Lauren Gorton: So there's no point in building something if people won't or can't use it. And the only way we know if we're on the right track is if we actually speak to the people who are the intended users. That's probably important for any organisation or business, but it's especially important in the context of government, given how important government services are if people can't access them, that can have a huge impact on people's lives. So we can't really afford to build something which people either can't use or won't use. [For] the citizen side of the research, our approach is to gather insights at all stages of the projects and from as representative a sample of people as possible. One thing is that we're not reinventing the wheel. There have been other government projects that have come before us who've done work on sign-on services. So there's a lot of existing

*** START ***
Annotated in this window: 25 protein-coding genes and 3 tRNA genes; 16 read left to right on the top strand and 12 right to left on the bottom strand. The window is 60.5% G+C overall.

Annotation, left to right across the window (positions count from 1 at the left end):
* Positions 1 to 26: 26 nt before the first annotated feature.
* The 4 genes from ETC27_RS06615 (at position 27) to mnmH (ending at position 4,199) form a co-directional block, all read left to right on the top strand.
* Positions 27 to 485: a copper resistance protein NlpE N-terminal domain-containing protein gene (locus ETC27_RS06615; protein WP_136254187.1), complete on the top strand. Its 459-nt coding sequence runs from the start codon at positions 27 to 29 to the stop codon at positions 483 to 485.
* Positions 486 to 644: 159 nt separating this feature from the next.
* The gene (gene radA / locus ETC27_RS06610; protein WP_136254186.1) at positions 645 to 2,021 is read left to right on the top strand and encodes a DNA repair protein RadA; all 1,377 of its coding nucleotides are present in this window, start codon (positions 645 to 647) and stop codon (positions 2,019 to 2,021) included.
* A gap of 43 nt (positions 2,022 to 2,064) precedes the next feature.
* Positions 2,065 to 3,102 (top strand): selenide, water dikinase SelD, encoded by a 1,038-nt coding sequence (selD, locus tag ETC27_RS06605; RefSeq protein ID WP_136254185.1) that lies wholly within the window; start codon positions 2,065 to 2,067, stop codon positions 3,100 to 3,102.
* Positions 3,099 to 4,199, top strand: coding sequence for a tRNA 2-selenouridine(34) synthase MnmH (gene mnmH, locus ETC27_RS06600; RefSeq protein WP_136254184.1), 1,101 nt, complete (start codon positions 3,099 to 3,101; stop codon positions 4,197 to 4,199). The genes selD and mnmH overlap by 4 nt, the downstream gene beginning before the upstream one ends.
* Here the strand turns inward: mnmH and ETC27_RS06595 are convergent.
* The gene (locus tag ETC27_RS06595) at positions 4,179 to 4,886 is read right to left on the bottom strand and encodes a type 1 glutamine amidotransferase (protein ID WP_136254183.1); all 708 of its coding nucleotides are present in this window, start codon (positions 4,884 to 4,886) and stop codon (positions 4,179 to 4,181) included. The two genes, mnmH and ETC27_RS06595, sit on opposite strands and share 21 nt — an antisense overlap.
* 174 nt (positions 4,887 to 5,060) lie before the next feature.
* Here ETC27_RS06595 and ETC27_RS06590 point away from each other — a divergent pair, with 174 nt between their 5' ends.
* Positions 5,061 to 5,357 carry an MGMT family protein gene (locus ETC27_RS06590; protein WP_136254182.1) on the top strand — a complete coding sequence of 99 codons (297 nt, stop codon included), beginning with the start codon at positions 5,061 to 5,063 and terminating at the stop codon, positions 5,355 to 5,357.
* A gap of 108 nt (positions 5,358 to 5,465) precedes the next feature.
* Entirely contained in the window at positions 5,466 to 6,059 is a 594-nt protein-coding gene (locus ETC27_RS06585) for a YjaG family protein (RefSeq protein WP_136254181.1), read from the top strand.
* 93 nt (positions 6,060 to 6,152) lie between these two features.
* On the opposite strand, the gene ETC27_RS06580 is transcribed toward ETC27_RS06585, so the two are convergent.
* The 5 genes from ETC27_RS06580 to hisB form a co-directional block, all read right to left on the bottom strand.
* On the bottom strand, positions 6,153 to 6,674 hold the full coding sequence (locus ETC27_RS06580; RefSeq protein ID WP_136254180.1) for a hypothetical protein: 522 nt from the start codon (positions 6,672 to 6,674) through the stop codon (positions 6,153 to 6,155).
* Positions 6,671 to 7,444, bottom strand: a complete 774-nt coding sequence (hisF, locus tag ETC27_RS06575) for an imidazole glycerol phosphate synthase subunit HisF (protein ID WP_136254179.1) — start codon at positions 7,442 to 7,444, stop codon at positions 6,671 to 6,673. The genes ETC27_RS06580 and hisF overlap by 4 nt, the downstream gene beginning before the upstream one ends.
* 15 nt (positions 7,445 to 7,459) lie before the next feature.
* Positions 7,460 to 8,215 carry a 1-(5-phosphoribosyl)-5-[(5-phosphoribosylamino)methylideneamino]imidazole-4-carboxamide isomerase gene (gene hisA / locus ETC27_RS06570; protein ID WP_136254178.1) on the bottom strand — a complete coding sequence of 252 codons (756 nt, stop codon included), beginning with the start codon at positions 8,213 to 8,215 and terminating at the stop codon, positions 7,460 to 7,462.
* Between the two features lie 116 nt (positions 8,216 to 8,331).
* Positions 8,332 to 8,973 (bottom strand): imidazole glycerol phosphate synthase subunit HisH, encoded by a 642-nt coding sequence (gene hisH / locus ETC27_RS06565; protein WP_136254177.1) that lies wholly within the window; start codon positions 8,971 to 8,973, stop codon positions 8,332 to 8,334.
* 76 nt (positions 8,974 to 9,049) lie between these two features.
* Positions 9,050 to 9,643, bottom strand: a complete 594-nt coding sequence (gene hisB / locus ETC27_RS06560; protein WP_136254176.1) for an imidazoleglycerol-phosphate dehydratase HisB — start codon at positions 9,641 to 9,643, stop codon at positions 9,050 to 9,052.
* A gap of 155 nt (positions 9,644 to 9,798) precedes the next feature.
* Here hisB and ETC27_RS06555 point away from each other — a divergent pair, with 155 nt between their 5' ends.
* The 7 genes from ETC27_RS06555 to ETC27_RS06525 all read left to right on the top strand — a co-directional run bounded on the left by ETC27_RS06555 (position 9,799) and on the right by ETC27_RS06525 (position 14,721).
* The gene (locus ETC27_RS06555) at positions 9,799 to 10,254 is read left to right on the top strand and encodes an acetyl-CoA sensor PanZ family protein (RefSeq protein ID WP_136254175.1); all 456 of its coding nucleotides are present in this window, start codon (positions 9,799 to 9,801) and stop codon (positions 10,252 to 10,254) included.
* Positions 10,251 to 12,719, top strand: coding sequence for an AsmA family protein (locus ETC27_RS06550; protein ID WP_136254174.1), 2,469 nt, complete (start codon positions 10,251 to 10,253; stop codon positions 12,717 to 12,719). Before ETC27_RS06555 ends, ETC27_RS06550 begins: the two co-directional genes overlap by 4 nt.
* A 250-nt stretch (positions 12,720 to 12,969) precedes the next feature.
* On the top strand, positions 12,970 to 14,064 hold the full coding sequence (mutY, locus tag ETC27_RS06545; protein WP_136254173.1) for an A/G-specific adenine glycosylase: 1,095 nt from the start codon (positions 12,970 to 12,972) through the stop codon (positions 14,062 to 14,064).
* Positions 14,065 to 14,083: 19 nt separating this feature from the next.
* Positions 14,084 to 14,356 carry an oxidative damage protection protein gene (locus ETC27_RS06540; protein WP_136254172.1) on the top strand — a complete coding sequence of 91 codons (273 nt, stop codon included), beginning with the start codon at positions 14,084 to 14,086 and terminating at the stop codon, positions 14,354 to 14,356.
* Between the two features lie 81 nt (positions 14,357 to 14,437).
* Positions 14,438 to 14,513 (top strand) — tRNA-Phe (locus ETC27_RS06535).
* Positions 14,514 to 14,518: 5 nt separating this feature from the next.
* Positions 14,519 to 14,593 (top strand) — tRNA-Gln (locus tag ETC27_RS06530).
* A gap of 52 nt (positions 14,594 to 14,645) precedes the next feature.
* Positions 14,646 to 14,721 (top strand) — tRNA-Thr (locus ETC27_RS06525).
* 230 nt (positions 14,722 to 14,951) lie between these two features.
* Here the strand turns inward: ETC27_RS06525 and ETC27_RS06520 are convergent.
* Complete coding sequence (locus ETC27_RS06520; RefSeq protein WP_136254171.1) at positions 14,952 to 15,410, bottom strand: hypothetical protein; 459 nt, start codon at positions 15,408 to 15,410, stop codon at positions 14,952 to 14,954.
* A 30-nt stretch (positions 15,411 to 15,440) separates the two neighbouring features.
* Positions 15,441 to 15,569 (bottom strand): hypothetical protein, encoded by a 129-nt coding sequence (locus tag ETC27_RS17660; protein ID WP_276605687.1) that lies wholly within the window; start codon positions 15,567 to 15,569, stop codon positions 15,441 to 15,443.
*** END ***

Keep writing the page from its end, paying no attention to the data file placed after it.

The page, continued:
Why build a product people won't or can't use? Our user researchers share their approach to understanding needs for government’s single sign-on.
---------
 
The transcript of the episode follows:
 
Vanessa Schneider: Hello and welcome to the Government Digital Service podcast. My name is Vanessa Schneider and I am Senior Channels and Community Manager at GDS. In August, we recorded an episode on digital identity and single sign-on as part of our plans to develop one inclusive and accessible way for people to log in to all government services online. You heard from Will and Helena from GDS, as well as Tom from Veterans UK, who shared how we worked with other parts of government to shape this work. Since then, we passed the digital identity service assessment, integrated our authentication component with the first service, and completed research with more than 800 end users. And it's that research that we want to talk about today. Joining me in this are Lauren Gorton and Charlotte Crossland, both user researchers at GDS in the Digital Identity Programme. Lauren, could you please kick us off by introducing yourself and what you do?